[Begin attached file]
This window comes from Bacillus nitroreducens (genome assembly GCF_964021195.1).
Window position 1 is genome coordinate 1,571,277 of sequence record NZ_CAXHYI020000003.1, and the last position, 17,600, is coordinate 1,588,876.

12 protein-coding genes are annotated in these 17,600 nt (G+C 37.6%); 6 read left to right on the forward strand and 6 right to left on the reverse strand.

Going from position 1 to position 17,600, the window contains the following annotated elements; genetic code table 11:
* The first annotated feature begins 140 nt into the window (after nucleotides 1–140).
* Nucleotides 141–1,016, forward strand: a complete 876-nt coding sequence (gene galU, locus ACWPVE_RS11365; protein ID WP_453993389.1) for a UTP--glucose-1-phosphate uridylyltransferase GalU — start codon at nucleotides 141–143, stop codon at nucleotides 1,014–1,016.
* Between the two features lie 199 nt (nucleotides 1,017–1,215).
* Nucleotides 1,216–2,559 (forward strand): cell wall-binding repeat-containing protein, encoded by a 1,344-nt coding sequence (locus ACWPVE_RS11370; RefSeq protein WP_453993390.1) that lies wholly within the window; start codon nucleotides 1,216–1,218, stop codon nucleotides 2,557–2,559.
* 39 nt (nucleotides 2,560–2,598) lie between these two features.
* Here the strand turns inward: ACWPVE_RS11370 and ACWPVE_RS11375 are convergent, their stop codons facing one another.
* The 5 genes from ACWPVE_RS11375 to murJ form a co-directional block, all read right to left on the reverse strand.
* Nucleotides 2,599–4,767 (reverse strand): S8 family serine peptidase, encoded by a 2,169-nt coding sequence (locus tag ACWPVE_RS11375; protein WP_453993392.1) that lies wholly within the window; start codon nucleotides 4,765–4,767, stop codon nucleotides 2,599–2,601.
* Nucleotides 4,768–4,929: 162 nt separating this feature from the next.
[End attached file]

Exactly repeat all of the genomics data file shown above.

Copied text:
This window comes from Bacillus nitroreducens (genome assembly GCF_964021195.1).
Window position 1 is genome coordinate 1,571,277 of sequence record NZ_CAXHYI020000003.1, and the last position, 17,600, is coordinate 1,588,876.

12 protein-coding genes are annotated in these 17,600 nt (G+C 37.6%); 6 read left to right on the forward strand and 6 right to left on the reverse strand.

Going from position 1 to position 17,600, the window contains the following annotated elements; genetic code table 11:
* The first annotated feature begins 140 nt into the window (after nucleotides 1–140).
* Nucleotides 141–1,016, forward strand: a complete 876-nt coding sequence (gene galU, locus ACWPVE_RS11365; protein ID WP_453993389.1) for a UTP--glucose-1-phosphate uridylyltransferase GalU — start codon at nucleotides 141–143, stop codon at nucleotides 1,014–1,016.
* Between the two features lie 199 nt (nucleotides 1,017–1,215).
* Nucleotides 1,216–2,559 (forward strand): cell wall-binding repeat-containing protein, encoded by a 1,344-nt coding sequence (locus ACWPVE_RS11370; RefSeq protein WP_453993390.1) that lies wholly within the window; start codon nucleotides 1,216–1,218, stop codon nucleotides 2,557–2,559.
* 39 nt (nucleotides 2,560–2,598) lie between these two features.
* Here the strand turns inward: ACWPVE_RS11370 and ACWPVE_RS11375 are convergent, their stop codons facing one another.
* The 5 genes from ACWPVE_RS11375 to murJ form a co-directional block, all read right to left on the reverse strand.
* Nucleotides 2,599–4,767 (reverse strand): S8 family serine peptidase, encoded by a 2,169-nt coding sequence (locus tag ACWPVE_RS11375; protein WP_453993392.1) that lies wholly within the window; start codon nucleotides 4,765–4,767, stop codon nucleotides 2,599–2,601.
* Nucleotides 4,768–4,929: 162 nt separating this feature from the next.